It has been found that at 20 C. the oiliness value o With 7 benzene present, the value is 0.5, with alcohol 0.42, with trichlorethylene 0.33, and with glycerol 0.2. Mineral oils and fatty oils have values in the range from about 0.1.2 to 0.15, while oleic acid has an exceptionally low value of about 0.06.

Examples of release agents which are suitable for the purposes of the present invention are the following:

Soaps comprising the sodium salts of oleic, stearic, and other fatty acids; emulsified mineral oil; wax emulsions; silicone emulsions; diglycol laurate; polyethylene glycol di-laurate; emulsified fatty acids of 6 to 18 carbon atom chain length, such as oleic, ricinoleic, palmitic, stearic and lauric acids; triethylene glycol; sulfonated castor oil; rewetting agents of the fatty ester type, and alkyl aryl polyether alcohols; alkyl ketene dimers. such as the ketene dimer of a fatty acid of 12 to 18 carbon atom chain length; softening agents of the sulfonated long chain hydrocarbon type; and, quaternary ammonium chlorides, such as dihydrogenated tallow di-methyl arnmonium chloride.

The amount of release agent necessary to effect the differential releasing will depend on the oiliness of the release agent, the type of tissue web being released, the temperature of the drier cylinder surface and other factors. As previouslv indicated, the release agent should be utilized in a sufficient amount to effect the desired differential creping but preferably should not be more than that which can be absorbed by the web on the drier. That is, retention of excess release agent on the drier after differentially crening;I off the web is undesirable. The amount of an agent may vary as much as 0.5 to 50 pounds per ton of tissue web, depending on the type of furnish and basis weight of the web utilized, the type and amount of differential creping desired, and the type of release agent used.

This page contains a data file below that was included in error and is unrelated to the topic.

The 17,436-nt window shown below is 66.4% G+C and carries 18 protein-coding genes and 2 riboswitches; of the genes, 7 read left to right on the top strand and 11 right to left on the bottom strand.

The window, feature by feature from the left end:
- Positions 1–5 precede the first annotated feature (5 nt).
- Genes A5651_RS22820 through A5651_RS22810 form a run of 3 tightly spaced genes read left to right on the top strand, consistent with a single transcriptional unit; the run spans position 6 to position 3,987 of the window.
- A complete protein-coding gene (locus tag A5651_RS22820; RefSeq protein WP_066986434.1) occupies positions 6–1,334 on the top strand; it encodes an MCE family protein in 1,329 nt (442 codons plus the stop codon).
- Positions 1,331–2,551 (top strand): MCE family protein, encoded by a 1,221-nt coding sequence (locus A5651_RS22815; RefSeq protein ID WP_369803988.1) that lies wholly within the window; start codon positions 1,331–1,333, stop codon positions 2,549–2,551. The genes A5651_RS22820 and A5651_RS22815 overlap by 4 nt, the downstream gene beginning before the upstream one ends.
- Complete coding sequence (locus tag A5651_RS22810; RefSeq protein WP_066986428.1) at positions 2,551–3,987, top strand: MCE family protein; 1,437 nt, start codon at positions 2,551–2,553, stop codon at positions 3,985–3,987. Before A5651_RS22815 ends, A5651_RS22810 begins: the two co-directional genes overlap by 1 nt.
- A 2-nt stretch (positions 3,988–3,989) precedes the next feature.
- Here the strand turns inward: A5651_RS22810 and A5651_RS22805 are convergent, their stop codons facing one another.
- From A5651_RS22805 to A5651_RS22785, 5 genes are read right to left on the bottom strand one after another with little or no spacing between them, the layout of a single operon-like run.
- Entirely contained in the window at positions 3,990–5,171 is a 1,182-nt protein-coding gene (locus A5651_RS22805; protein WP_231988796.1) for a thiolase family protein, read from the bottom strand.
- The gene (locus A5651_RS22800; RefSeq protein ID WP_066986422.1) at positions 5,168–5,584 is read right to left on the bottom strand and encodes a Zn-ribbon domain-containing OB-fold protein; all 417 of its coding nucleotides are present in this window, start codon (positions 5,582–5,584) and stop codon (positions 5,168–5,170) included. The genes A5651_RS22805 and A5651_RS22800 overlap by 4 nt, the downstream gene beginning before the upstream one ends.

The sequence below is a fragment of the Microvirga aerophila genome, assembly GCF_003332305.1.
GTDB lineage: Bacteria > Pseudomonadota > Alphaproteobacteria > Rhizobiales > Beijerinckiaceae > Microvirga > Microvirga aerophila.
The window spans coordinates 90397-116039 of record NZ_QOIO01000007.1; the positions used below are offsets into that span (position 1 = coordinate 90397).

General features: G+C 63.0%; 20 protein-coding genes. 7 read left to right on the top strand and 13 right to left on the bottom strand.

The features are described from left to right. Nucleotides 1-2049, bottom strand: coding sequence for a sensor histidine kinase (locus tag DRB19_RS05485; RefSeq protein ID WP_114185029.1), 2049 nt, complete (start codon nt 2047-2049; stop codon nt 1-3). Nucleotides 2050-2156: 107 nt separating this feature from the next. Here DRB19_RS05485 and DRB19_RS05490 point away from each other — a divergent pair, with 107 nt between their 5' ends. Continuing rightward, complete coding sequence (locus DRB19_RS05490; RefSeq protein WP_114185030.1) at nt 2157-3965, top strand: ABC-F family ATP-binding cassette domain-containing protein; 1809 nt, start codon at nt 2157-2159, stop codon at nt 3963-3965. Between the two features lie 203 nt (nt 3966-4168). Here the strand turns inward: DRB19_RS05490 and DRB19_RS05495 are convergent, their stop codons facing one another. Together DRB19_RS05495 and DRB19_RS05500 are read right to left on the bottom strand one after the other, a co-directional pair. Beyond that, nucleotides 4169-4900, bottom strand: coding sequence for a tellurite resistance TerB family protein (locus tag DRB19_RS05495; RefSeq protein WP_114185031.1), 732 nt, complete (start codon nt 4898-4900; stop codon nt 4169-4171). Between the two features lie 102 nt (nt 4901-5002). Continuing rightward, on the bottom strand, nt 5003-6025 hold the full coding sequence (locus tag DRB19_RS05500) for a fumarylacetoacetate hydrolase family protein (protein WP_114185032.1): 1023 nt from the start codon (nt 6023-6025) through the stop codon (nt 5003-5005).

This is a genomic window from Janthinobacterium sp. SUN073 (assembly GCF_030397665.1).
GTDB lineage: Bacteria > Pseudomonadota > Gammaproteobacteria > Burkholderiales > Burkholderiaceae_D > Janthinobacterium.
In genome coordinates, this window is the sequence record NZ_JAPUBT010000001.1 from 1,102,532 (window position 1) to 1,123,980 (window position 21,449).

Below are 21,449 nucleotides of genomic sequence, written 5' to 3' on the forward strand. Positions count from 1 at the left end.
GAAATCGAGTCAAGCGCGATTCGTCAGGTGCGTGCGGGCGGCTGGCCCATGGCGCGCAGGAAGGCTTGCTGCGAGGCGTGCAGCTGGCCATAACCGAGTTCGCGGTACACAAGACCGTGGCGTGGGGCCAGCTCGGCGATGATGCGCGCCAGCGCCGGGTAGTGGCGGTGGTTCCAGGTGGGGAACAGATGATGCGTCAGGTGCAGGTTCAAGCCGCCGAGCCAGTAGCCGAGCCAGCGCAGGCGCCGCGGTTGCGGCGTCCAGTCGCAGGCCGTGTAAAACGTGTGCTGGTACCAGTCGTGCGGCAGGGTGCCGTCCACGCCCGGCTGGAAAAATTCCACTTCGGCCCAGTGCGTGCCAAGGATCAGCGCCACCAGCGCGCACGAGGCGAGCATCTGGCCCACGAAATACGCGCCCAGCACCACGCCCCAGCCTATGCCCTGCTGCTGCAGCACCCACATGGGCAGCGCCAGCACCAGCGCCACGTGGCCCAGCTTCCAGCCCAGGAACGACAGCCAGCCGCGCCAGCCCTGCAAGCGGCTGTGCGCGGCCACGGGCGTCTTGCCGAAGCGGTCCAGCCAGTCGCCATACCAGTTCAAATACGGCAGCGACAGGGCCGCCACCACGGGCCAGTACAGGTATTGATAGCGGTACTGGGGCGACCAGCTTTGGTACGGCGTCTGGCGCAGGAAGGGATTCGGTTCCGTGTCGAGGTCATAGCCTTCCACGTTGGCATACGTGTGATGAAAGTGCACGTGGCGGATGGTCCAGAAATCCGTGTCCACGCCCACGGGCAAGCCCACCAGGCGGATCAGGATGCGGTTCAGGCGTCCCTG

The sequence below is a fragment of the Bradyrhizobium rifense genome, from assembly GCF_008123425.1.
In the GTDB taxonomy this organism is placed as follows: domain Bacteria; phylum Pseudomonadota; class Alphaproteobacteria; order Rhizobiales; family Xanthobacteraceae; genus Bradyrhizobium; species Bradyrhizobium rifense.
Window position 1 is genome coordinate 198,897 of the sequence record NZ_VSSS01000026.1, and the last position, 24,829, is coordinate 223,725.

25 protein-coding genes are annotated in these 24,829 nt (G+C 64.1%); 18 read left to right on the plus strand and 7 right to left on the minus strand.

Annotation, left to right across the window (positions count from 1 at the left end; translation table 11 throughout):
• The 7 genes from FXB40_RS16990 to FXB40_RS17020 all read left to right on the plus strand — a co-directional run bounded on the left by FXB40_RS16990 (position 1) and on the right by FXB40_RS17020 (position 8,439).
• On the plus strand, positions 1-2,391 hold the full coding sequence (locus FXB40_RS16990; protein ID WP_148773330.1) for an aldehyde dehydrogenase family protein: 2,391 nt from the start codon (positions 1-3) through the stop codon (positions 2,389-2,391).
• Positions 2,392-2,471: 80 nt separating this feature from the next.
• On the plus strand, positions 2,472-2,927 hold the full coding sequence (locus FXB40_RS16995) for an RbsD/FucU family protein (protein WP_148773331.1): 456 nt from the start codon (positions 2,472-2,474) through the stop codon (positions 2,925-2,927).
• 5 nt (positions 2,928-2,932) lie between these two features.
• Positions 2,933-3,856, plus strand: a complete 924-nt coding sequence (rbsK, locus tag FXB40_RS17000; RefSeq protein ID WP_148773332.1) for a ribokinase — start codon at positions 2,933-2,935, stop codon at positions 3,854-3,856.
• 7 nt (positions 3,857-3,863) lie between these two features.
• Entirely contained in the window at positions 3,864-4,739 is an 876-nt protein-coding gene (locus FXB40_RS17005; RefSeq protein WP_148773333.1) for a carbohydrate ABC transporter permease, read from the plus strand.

The selection of the particular release agent may depend not only on its oiliness Value but also on other characteristics of or imparted by particular release agents: water repellencv, absorbency, softness, color, toxicity, odor, bactericidal and antimycotic properties, and the like.

Since only a relatively minute amount of the release agent need be utilized in practicing the present invention, the cost of achieving the differential creping effect is generally slight. Moreover, the great increase in bulk (up to 100 percent) over webs creped in the conventional manner results in a considerable lowering of the total c^st of products assembled from differentially creped webs over comparable products made from conventionally creped webs.

In accordance with the method of the present invention, a plurality of the differentially dry creped expanded cellulosic tissue webs or sheets. fabricated as previously described, are then assembled in superposed relation to provide the desired multi-plv, cellulosic tissue product. For many purposes, the individual plies of the product adhere sufficiently together so that no other uniting means are required. However, when the product is to be subjecfed to considerable handling, it may be desirable to unite the plies to a greater extent by embossing or other suitable means.

The following examples set forth certain features of the present invention: